The game’s cinematics could be put together to form an awesome action movie. With bits of dialogue and action scenes that could even make John Woo envious, you’ll be entertained. Unfortunately, while Capcom was busy adding in-game content like additional characters and a Legendary Difficulty, the game’s visuals aren’t a huge improvement from its last-gen counterparts. Even the added content looks good, but no “wow factor” like we’re getting used to during this current-gen. Sound-wise, it’s what you expect from an “old-school” Devil May Cry game: creepy, atmospheric theme when exploring the beautiful gothic environments and a bit more hard rock/metal tracks when the action kicks in. The game also features a semi fixed camera; in bigger areas, players can control the camera with the right joystick; whereas smaller corridor-like areas feature a fixed camera, which will cause the inevitable: confusion as to where to go next and cheap back attacks.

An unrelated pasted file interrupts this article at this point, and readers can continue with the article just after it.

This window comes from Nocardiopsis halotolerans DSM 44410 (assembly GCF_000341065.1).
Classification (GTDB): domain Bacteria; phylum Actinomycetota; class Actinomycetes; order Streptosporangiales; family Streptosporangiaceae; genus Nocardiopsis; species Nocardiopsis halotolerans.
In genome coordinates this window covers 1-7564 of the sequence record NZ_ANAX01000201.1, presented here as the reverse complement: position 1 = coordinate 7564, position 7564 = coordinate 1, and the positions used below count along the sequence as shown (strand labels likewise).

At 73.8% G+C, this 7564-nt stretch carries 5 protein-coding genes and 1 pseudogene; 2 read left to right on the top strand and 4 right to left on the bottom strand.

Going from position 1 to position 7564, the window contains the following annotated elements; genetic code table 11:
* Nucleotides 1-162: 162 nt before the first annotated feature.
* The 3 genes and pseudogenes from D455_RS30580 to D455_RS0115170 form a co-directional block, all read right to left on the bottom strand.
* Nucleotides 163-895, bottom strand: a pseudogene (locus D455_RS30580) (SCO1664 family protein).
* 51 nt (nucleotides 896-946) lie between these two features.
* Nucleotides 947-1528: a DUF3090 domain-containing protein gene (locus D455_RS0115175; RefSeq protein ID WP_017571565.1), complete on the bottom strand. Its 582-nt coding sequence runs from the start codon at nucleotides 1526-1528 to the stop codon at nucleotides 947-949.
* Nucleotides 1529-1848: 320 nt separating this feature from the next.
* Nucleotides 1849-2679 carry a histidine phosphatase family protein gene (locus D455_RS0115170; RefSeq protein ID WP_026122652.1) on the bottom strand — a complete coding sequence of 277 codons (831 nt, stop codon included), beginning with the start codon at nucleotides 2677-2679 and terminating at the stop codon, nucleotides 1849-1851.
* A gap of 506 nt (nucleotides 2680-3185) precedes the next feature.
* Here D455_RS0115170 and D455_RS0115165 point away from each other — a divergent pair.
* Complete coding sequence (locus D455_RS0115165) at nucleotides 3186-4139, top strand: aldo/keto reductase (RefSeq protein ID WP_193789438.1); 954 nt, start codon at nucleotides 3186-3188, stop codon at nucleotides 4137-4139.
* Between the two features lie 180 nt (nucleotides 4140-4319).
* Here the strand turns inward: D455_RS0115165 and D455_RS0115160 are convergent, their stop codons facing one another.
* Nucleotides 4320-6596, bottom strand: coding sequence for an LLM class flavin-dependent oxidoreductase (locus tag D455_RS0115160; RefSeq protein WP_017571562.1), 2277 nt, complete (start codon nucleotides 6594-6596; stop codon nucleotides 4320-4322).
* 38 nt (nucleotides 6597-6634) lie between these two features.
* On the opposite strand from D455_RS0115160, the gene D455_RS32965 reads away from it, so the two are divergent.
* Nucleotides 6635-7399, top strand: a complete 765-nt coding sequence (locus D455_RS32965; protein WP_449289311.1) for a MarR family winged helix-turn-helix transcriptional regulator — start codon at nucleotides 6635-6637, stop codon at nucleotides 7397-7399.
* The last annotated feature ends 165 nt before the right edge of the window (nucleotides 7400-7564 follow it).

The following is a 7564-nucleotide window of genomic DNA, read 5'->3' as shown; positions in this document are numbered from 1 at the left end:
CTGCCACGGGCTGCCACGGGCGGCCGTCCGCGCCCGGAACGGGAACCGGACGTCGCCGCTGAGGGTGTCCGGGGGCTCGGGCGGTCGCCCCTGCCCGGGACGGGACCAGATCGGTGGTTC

Devil May Cry 4 Special Edition is the perfect example of a double-edged sword as far as remasters go. Even in the PS3/Xbox 360 era, developers were still making old school games; There were no checkpoints and definitely no ‘save anywhere’ function. So although this type of remaster will most likely cater to the “older” generation of gamers, new gamers who were born with the Call of Duty games of this world might be a bit turned off by some archaic mechanics. Annoying backtracking and constant loading are annoying traits; the latter could’ve been addressed in order to make the experience more enjoyable. With the current-gen where loading is almost non-existent, playing Devil May Cry 4 Special Edition with its frequent loading is annoying.